- having a whisper sound like yelling
- feeling like your clothes are all made of fibreglass
- being in a moving car of which you have no control with none of the equipment working properly
- not being able to sense your body's position in the space around you or as one person put it "You felt like someone had given you a shot of Novocain in your backside so you couldn't feel if you were sitting in the middle of your chair or the edge and you fell off"
- You could see obstacles in your way, but you could not make your body move the direction you wanted it to to avoid them.
- You tried to drink a cup of water from a paper cup, only you couldn't tell how hard to squeeze it to hold onto it. So, you squeezed it too hard and the water spilled all over you. The next time you didn't squeeze it hard enough and it fell right through your hands and onto the floor.
- Every time you tried to write with your pencil, it broke because you pushed too hard.
- The different smells in a room can make you utterly nauseous.
- You can't focus your eyes on any one thing because everything and everyone in the room catches your attention and your eyes just go there instead.
- The lights are always so bright you have to squint. In fact, one dad said that his daughter's SPD was so severe that if sunlight touched her she would scream as if in pain.
- Every time someone touches you, it feels like they are rubbing sandpaper on your skin.
- The tag in the back of your shirt makes you feel as uncomfortable as you would if a spider was crawling on you and you couldn't get him off.
- You wanted to write something down but it took you at least 5 seconds to form each letter. You can see the letter in your head, but your hand will not go in the right direction to write it.
- Having constant motion sickness
What do you think the chances were that Sam was going to be placed calmly back into his carseat? All I did was make a slight movement towards the open car door and off Sam went, into his sensory bermuda triangle where all things rational seem to disappear. I made a few more desperate attempts to lower Sam in but he just became more and more distressed. And there I stood. I resigned myself to the fact that I would have to wait a good twenty minutes out in the sun until Meg finally came out and then would have her get into the back of the car first and try from there to cajole Sam into his seat, which has actually worked before. My last attempt at trying to end the very entertaining show I was providing for the other parents, was to put on Sam's little portable dvd player which, thankfully, had a Barney Sing 'n Dance dvd in and, after having to dance outside the car for a couple of minutes first, tried to "dance" Sam into his carseat. There proved to be some logistical obstacles...but low and behold, it eventually worked (with a total of about four minutes remaining before the school bell went anyway). And yes, I have resumed Sam's (be it correct or not) brushing.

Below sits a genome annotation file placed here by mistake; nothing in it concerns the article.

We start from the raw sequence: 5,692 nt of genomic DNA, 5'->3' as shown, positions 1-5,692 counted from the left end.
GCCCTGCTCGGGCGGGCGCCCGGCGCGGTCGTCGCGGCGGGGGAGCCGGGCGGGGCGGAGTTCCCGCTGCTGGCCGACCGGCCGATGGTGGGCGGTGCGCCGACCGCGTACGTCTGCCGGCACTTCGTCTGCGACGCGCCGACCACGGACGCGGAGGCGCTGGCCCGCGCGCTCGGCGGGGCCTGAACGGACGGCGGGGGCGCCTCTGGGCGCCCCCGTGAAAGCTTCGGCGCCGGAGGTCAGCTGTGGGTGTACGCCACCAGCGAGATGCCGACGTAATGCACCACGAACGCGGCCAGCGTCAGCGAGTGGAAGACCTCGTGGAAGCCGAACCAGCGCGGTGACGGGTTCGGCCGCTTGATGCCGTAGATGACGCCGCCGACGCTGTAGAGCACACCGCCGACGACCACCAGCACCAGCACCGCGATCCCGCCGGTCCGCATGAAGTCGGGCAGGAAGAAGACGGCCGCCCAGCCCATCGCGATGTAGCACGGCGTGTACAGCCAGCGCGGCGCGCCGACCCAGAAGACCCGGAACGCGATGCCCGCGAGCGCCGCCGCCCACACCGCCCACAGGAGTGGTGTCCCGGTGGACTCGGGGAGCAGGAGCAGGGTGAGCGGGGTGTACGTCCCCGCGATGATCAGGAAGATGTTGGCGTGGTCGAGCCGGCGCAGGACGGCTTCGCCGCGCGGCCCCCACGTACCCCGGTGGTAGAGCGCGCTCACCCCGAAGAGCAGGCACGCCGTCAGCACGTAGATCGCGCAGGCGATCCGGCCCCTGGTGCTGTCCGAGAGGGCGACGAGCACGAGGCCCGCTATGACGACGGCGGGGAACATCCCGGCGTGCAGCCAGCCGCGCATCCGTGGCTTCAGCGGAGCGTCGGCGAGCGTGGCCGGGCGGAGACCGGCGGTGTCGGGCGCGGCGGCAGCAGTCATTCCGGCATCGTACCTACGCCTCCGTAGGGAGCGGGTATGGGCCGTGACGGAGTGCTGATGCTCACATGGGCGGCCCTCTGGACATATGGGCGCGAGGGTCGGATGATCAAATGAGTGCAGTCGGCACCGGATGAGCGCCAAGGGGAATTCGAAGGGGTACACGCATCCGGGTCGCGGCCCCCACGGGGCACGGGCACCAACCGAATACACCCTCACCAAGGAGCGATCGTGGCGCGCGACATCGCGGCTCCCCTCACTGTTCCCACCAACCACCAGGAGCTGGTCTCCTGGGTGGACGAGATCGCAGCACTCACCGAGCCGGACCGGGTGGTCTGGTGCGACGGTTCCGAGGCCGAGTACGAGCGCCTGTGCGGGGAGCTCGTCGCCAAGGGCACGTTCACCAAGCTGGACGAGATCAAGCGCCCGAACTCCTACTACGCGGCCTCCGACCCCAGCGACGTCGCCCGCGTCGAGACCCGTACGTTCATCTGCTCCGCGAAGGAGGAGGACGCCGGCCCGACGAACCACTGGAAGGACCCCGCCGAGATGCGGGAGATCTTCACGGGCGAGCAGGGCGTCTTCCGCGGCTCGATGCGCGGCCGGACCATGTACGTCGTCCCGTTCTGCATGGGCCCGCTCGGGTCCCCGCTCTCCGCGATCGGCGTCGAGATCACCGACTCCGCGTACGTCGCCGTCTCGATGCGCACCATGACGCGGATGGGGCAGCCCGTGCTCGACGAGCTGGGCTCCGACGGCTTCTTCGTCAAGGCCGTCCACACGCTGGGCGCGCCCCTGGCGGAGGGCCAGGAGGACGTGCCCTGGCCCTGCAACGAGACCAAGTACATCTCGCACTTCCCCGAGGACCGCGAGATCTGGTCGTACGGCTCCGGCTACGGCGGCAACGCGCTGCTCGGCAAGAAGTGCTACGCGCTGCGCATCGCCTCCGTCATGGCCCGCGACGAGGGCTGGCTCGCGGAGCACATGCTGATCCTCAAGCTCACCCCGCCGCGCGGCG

As if that wasn't unsettling enough, exactly five nights ago Samuel started freezing up when I tried to put him into the bath. Washing his hair in the bath has always been a bit of a challenge, more specifically the motion of lying him down in the bath and then, which seems to be the most distressing for him, sitting him back up again. While hair washing has always been carried out with a degree of resistance from Sam, his love for bathing and being in water always seems to prevail. Or rather, used to. Try as I might, I could not get Sam to sit in the bath on Sunday night. He clung to me as if I was trying to hurl him over the edge of an unimaginably steep cliff. After several minutes I gave in the towel (figuratively speaking) and just sponged Sam down while Chris held him over the bath of water. And, with the exception of one evening when we tried almost wrestling Sam into the bath but then had to take him out just seconds after as he was so upset, that's how we've had to bath him every night since. It is such a shame having to give up Sam's bath time...that was our little reassurance at the end of each day as Sam played carefree with his foam numbers (to the sound of the constantly running tap, of course) that, no matter how trying the previous 24hours had been, we got to give it another go the next day. Who would have imagined a simple bath could mean so much? (I seriously have to get out more).
I am so completely lost and out of my depth with this sensory thing. It is killing me emotionally watching him spasm in pure fear at doing things which the rest of us do without a second's consideration. I FB'd our little RTS group recently and asked advice from the other moms and Sam is certainly not unique with his SPD. Patience seems to be the key. Evidently that set of keys has also been lost in a Bermuda Triangle somewhere.